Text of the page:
You can-do attitude has meant the school holidays sporting programmes, major events, and local sports have been able to continue despite the major disruption to business as usual.

Another major disruption, and one that will hit the entire province hard, is the loss of so much stock in the week-long winter blast.  My condolences go out to all those involved, and while I know it is not a good time for either farmers or animals, stay strong in this time of gloom.

From October 1, the tax cuts promised by the Government come into effect.

The average family will be about $25 per week better off, the average wage earner about $15 better off, and a couple on NZ Superannuation will get about an extra $11 a week.

The lowest tax bracket will drop to 10.5 percent, and there is an immediate increase of 2.02 percent in Working for Families, superannuation, and benefits.

The 1 October changes are an important part of National’s plan to boost growth,create jobs, and lift incomes.

There are quite a few other tax changes, such as reducing taxes on savings over the medium term.  The tax changes will boost New Zealand’s longer-term growth prospects by tilting the economy towards savings, investment and exports and away from borrowing, housing speculation and consumption.

This is the next step in the Government’s programme to achieve faster growth and support sustainable, higher-paying jobs. In addition, the personal tax cuts-GST switch will leave the vast majority of Kiwis better off.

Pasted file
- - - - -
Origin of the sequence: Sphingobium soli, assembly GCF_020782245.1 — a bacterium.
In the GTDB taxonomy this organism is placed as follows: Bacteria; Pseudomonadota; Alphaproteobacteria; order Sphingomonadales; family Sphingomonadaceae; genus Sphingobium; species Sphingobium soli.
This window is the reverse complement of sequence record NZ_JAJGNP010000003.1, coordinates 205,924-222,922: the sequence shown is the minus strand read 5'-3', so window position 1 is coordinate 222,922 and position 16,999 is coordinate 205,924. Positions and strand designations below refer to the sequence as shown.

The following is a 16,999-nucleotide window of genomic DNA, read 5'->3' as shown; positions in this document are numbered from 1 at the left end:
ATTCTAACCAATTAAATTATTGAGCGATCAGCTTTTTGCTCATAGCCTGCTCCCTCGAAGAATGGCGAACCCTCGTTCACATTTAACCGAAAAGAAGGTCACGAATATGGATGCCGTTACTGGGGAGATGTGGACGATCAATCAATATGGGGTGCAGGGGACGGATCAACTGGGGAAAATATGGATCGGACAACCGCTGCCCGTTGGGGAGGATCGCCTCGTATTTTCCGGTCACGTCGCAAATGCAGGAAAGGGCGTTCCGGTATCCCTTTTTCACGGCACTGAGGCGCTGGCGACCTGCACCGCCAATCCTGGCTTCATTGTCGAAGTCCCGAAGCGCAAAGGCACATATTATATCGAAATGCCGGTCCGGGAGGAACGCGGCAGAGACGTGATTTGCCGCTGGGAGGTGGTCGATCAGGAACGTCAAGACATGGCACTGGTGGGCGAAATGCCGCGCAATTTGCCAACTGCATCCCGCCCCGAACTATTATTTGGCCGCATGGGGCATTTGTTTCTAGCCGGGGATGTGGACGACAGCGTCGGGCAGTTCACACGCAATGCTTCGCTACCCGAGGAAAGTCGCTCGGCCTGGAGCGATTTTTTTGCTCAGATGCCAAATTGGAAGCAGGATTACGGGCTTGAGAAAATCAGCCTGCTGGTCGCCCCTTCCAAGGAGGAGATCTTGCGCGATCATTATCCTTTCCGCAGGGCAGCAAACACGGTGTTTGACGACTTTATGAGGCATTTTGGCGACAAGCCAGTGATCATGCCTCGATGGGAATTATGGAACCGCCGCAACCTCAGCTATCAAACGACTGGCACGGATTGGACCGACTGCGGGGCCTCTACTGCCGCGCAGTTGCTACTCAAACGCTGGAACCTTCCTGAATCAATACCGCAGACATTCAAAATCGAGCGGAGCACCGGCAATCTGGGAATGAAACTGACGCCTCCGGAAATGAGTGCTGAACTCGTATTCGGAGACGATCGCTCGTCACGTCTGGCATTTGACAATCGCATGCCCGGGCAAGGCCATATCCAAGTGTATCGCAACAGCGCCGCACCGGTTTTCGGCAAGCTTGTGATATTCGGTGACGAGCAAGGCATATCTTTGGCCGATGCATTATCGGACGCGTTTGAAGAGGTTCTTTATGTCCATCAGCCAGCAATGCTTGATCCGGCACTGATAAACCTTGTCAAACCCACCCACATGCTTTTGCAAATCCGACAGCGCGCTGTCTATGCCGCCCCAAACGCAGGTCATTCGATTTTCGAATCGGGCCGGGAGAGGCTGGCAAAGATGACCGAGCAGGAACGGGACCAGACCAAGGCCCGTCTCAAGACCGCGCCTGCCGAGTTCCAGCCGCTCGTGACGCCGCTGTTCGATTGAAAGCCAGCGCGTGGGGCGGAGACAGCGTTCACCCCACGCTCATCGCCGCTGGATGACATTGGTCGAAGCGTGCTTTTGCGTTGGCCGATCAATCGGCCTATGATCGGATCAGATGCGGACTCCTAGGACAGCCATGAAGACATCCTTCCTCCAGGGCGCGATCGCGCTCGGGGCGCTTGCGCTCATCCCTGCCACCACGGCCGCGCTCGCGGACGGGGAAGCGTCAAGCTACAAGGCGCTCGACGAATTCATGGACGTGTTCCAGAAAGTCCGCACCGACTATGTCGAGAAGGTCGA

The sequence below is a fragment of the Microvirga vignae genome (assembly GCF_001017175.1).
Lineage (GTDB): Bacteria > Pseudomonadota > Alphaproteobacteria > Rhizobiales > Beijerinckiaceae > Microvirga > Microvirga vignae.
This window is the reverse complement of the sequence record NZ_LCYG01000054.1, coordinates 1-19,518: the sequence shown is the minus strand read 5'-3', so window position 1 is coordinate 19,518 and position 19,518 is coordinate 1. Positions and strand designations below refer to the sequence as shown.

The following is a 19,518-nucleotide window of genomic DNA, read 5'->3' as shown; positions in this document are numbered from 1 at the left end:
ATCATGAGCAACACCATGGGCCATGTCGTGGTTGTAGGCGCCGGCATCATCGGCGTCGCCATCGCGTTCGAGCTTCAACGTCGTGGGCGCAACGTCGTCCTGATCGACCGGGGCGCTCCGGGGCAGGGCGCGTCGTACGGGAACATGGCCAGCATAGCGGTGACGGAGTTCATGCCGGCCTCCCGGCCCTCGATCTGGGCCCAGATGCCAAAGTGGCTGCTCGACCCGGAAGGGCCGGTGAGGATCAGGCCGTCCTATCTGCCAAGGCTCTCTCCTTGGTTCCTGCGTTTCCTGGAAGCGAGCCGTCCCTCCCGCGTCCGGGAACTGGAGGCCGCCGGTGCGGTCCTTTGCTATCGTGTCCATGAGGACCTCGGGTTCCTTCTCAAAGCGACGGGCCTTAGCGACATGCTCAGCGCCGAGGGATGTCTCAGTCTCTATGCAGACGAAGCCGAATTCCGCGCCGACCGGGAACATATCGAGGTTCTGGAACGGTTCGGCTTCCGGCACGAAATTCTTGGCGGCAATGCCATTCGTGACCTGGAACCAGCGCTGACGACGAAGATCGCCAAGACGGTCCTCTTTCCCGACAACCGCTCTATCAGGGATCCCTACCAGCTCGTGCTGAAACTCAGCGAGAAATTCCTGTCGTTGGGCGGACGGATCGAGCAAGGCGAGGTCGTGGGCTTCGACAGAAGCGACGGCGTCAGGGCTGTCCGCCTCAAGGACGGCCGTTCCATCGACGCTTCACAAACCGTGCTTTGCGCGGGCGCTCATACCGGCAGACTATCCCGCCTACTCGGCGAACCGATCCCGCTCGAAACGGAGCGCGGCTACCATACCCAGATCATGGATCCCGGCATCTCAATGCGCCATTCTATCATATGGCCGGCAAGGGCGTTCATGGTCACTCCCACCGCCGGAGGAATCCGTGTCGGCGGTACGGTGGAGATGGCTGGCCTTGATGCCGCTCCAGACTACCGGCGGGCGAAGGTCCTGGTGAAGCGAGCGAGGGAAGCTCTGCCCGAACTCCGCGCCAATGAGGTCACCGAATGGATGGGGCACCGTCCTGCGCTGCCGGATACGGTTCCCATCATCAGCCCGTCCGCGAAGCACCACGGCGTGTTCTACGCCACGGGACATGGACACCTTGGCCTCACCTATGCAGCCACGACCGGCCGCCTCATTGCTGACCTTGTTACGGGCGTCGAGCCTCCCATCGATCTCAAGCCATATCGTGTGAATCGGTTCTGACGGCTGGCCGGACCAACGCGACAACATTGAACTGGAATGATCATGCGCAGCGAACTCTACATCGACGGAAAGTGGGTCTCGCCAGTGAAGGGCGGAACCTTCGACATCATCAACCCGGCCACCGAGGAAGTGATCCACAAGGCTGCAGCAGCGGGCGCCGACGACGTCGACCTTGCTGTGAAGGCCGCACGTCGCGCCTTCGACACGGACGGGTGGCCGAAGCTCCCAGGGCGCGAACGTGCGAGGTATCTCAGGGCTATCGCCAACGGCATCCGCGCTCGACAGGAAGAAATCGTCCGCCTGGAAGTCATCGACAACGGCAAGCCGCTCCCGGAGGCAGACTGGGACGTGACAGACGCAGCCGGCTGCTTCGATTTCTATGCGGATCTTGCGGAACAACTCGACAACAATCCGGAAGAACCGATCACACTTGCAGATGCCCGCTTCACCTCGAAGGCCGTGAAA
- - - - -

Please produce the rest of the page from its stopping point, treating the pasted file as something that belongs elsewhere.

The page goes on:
Treasury advice indicates even when all forecast cost of living increases for the rest of the year are taken into account, including the rise in GST and other issues, real after-tax wages will grow as a result of these changes.

We expect some volatility in the next few quarters. The Canterbury earthquake and uncertainties about the global outlook will no doubt impact on New Zealand’s immediate economic performance. That reinforces the need for the Government to press on with its comprehensive plan for turning around the economy.

This is the first part of the most significant tax reform package in New Zealand for nearly 25 years. For ordinary New Zealanders it will reward effort, encourage savings and help families to get ahead.

There are a lot of hurdles ahead of us at the moment.  Economists are noting the Canterbury earthquake will hurt GDP growth as people are unable to work and capital assets need to be rebuilt.

Nevertheless, these changes from October 1 will benefit all hard working New Zealanders.

There’s a lot more thinking to be done on GST.  No decision has yet been made about increasing GST to any particular level – the Government has asked for more work to be done on this.

For hard-working Kiwis, lower personal taxes across the board are good because they give people incentives to work hard, improve their skills and get ahead here in New Zealand. But we do have to pay for them.

Our Government is acutely aware that a rise in GST would have an impact on lower and middle income New Zealanders – so we’re not interested in tax changes that adversely affect these groups.

Nevertheless, we want to encourage more investment, savings and exports and have less borrowing and consumption – because New Zealand spends a lot more as a country than its earns.

The work on GST and tax cuts continues.  The Budget on May 20 will outline more details.

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You can contact me either by email me here, phone my electorate office on 218 7749, or call in to 97 Dee Street Invercargill (opposite Waxy O'Shea's).

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Authorised by Eric Roy, 97 Dee St, Invercargill

July 2018